Exposure technique (ET) is the key factor to achieving image quality in a DR imaging system. In the current DR market, auto exposure control (AEC) is widely used to control the exposure time at a given dose. Nonetheless, due to hardware limitations, AEC cannot be used in mobile or fixed tabletop DR — leaving default ET or manual adjustment as the only options. Because default ET is not suitable for every patient, radiographers must take the extra time to adjust the ET — which depends on many variables including diagnostic factors, patient factors, image chain factors and special factors.
Setting ET too high or low leads to overexposure and underexposure, respectively. The former exposes the patient to unnecessarily high levels of radiation, while the latter results in poor image quality [2,3].
To help address this, our AI-driven Smart Technique automatically detects the patient’s size to apply proper ET. This minimizes the need for the radiographer to do manual adjustments thereby reducing their workload and helping to lower patient radiation dose and ensure image quality. It uses an RGBD camera to capture patient information, and applies AI algorithms to detect patient thickness, shoulder width and upper body height to calculate patient size. Then it automatically determines ET according to patient size, the area of interest and diagnostic requirements.
The current collimation workflow in DR radiography requires the radiographer to adjust the collimator’s settings manually to match the different body parts to be imaged. This is problematic for two reasons. First, it requires time. Second, the collimator adjustments made by individual radiographers based on their differing levels of expertise and subjective visual measurements will be disparate. This may lead to a higher-than-necessary dose of radiation for some patients — especially those imaged by less-experienced radiographers [4,5].
By applying AI to radiology, we developed Smart Collimation capabilities. Smart Collimation can automatically adjust the collimator blades to the appropriate field size for different patients, reducing both the radiation dose to patients and the workload of radiographers — freeing them to provide a higher level of care. In addition, the appropriate collimation field size can reduce the influence of X-ray scatter and improve image quality.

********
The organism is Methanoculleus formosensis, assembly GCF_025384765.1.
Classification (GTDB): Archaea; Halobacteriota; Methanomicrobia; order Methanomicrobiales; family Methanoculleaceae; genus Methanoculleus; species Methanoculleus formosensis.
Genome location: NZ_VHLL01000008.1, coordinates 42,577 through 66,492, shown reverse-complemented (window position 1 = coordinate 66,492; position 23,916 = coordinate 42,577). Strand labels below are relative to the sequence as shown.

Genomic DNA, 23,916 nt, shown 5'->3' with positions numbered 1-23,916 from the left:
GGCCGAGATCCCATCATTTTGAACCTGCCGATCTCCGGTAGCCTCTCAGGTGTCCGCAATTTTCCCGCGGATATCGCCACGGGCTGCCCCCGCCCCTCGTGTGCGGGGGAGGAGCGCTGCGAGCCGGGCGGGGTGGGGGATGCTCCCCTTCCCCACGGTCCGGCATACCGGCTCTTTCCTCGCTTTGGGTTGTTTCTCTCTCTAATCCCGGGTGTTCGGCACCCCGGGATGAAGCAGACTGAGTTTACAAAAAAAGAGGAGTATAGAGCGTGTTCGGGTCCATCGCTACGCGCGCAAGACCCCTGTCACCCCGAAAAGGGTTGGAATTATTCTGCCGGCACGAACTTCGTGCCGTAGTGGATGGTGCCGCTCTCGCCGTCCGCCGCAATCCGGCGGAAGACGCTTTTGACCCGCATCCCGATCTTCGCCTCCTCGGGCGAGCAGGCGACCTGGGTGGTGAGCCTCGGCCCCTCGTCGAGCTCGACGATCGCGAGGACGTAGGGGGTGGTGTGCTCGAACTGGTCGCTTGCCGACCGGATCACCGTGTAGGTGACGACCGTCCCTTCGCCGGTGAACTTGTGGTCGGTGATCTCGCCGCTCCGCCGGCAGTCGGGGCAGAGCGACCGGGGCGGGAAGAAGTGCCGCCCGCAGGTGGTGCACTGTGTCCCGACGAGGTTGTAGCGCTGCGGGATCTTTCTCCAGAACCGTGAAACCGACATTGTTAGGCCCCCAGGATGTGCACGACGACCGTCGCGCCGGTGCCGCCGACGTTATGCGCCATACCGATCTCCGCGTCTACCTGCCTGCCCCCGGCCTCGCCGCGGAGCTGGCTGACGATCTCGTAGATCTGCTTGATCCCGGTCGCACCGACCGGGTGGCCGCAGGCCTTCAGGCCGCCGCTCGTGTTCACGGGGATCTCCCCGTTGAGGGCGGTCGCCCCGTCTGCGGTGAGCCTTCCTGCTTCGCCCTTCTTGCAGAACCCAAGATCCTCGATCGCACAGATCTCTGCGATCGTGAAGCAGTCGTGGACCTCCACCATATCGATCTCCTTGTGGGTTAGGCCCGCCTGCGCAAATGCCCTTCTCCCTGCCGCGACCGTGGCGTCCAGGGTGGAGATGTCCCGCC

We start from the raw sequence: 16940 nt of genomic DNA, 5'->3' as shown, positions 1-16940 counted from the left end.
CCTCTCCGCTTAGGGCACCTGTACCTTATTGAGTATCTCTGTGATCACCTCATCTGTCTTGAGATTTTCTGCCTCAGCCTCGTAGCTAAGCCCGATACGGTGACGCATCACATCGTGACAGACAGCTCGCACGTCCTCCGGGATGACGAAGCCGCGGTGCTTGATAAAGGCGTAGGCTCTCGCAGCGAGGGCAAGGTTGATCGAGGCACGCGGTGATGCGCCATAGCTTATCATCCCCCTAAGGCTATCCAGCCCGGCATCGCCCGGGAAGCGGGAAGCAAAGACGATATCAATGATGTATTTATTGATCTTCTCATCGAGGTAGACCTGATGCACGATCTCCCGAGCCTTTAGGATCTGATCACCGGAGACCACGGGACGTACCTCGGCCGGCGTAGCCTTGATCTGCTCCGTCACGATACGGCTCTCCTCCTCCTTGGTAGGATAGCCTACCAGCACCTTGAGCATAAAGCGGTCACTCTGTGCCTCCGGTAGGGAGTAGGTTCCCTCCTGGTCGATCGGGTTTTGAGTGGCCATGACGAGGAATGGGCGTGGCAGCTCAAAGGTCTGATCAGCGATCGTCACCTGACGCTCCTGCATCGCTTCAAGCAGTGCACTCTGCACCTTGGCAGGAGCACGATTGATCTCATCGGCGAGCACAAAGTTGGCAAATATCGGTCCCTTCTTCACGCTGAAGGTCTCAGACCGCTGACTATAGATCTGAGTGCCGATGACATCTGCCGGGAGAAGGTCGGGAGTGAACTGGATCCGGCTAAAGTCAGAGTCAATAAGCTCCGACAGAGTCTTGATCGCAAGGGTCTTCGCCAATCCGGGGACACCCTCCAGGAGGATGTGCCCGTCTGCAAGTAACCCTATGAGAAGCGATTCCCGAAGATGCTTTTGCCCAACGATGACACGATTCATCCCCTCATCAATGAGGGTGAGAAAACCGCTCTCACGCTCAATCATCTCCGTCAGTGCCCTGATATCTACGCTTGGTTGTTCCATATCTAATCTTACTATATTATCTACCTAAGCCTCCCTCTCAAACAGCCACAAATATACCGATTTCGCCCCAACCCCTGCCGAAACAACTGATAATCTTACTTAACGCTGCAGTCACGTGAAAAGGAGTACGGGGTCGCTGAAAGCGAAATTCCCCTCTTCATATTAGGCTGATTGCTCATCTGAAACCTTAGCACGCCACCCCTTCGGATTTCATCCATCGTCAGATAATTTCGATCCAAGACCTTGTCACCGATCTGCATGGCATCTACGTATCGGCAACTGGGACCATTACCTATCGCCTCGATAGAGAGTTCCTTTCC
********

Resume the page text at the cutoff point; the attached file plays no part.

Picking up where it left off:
Smart Collimation utilizes camera data to recognize the human shoulder joint, then calculates shoulder width and height to determine the correct collimation field size and settings. The system can determine correct collimation height (the length of collimation in the vertical direction) for Chest PA based on patient shoulder height and detector size.
After the patient is correctly positioned, the system also can determine correct collimation field width (the length of collimation in the horizontal direction) based on the patient shoulder width and the detector size.
The significant advantages of Smart Collimation are the potential reduction of patient dose and improvement in radiographer productivity.
Benefits of AI in Radiology Workflow
Medical imaging systems can fail to generate qualified diagnostic images for many reasons, including incorrect positioning of the patient and/or the system. Applying AI to automate many of the steps in image acquisition helps to achieve correct positioning and accurate settings of X-ray equipment. These AI workflow features help increase exam throughput, adding revenue to the bottom line; and give your radiographers added confidence and job satisfaction. Equally important, being able to perform an exam in less time and with less movement by the radiographer can increase satisfaction for both the patient and the radiographer. #carestreamAI #radiologyAI
About the author: Lei (Leo) Sun(Ph.D.) is a senior image quality engineer at Carestream Health. He focuses on the optimization of image quality, workflow and dose in digital radiography.
Learn more about how Carestream is applying AI in radiology:
- Sajjad Rastegar, Jalal Beigi, Ehsan Saeidi, Reject analysis in digital radiography: A local study on radiographers and students’ attitude in Iran, Med J Islam Repub Iranv.33; 2019PMC6708103
- Exposure Issues, https://www.upstate.edu/radiology/education/rsna/radiography/issues.php
- J. Anthony Seibert, Richard L. Morin, The standardized exposure index for digital radiography: an opportunity for optimization of radiation dose to the pediatric population, Pediatr Radiol. 2011; 41(5): 573–581, doi: 10.1007/s00247-010-1954-6
- Ofori K, Gordon SW, Akrobortu E, Ampene AA, et al Estimation of adult patient doses for selected X-ray diagnostic examinations. J Radiat Res Appl Sci. 2014; 7(4):459-62.
- Engel-Hills P. Radiation protection in medical imaging. Radiography. 2006;12(2):153-60.
- Tested Smart Positioning performance in Renji hospital (Shanghai, May 2020) and The First People’s Hospital of Kunshan (May 2020). Smart Positioning demo placed in these two hospitals for clinical trials for one week.